Everywhere you turn these days, it seems that you can’t get away from talk of the “fiscal cliff.” As advocates for elders, we too, are concerned with the impending austerity measures and how, if triggered, they will impact funding for programs for our elder generations.
There’s no getting around the fact that if sequestration is allowed to go into effect in January, the resulting non-defense discretionary cuts in FY 2013 will put programs at risk that currently maintain older adults’ independence, health, and well-being. The Leadership Council of Aging Organizations (LCAO), of which SEARAC is a member, has put together a very helpful issue brief on.... Read More
As policy makers gather to discuss the impending fiscal cliff, they will consider many ways to reduce budget deficits and the national debt. This discussion includes the future of health care. Rather than cutting benefits, one of the best ways to lower health care costs is to invest in workers’ health through policies that allow them to take paid time off in event of an illness or to look after a loved one who is sick.
That is why NHCOA has been working across states to raise awareness and empower Latino workers and older adults to advocate for leaves that pay laws at the local and state level. Leaves that pay policies are the best way to ensure.... Read More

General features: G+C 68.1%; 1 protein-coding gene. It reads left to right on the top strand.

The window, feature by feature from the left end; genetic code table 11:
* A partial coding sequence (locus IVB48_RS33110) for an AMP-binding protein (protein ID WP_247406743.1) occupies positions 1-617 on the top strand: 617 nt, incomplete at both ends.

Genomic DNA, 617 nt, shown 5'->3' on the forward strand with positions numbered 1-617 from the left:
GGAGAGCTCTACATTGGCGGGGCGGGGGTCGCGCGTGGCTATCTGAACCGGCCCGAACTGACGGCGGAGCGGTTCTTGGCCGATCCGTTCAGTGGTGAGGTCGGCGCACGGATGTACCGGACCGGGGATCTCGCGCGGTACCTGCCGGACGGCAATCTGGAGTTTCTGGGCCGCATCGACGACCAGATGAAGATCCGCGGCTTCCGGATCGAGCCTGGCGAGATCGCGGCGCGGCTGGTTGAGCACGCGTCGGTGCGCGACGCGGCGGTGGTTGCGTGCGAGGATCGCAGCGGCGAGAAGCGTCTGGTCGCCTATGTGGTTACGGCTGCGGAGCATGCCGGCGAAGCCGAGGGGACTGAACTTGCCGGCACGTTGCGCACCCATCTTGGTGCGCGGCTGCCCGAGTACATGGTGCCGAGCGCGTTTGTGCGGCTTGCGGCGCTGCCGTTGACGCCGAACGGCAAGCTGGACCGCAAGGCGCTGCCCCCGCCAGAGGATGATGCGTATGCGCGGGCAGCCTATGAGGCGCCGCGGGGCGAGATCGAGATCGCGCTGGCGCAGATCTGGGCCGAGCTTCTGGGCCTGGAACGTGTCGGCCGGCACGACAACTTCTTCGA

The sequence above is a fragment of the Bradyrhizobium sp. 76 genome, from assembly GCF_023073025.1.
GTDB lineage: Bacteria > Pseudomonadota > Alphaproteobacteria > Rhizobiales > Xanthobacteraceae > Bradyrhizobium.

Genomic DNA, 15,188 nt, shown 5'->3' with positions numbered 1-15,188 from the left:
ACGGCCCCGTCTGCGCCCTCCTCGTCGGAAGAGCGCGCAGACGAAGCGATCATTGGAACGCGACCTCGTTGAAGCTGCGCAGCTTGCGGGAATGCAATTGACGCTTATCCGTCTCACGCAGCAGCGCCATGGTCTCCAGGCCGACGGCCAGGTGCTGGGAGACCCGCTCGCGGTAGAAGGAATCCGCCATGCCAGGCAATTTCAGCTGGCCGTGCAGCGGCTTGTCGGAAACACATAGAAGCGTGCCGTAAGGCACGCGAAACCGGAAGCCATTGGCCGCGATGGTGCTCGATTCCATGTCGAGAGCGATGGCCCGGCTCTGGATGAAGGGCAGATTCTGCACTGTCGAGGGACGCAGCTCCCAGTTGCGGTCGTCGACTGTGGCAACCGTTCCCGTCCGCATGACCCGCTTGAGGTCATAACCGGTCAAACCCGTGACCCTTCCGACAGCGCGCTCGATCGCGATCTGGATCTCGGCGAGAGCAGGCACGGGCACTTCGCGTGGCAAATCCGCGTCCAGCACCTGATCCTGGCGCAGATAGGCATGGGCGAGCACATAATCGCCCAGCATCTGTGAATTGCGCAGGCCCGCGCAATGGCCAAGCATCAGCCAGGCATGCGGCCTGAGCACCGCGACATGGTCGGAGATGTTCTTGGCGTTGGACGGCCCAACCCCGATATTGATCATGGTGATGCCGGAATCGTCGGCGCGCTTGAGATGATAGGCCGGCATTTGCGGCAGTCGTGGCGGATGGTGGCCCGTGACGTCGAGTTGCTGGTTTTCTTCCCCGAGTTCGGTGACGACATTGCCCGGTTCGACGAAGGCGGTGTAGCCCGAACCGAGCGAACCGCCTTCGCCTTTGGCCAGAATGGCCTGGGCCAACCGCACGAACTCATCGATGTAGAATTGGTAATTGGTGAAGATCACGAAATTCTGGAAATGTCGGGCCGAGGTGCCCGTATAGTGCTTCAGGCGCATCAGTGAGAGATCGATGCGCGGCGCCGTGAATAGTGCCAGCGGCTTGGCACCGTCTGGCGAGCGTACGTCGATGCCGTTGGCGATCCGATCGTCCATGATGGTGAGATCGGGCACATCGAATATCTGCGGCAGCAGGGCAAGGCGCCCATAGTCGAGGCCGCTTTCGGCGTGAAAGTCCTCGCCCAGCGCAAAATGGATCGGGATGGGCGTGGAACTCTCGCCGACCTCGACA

Reflections on Social Security from a Young Person
Earlier this summer, I participated in the National Academy of Social Insurance’s seminar for young people, “Demystfying Social Security.” It was a great experience to engage with summer interns and learn from other young people on the Social Security program, and it’s reaffirmed my deep appreciation for Social Security as a key tenet of the our social safety net.
Social Security is so often thought of as a program for the elderly and those who are retired. But as a young person who hopes to be able to retire one day, I am struck by the broad impact of the program to reach nearly every American at every age, every income level, able-bodied as well as differently-abled. More than.... Read More
The Diverse Elders Coalition Launches a Policy Report and Blog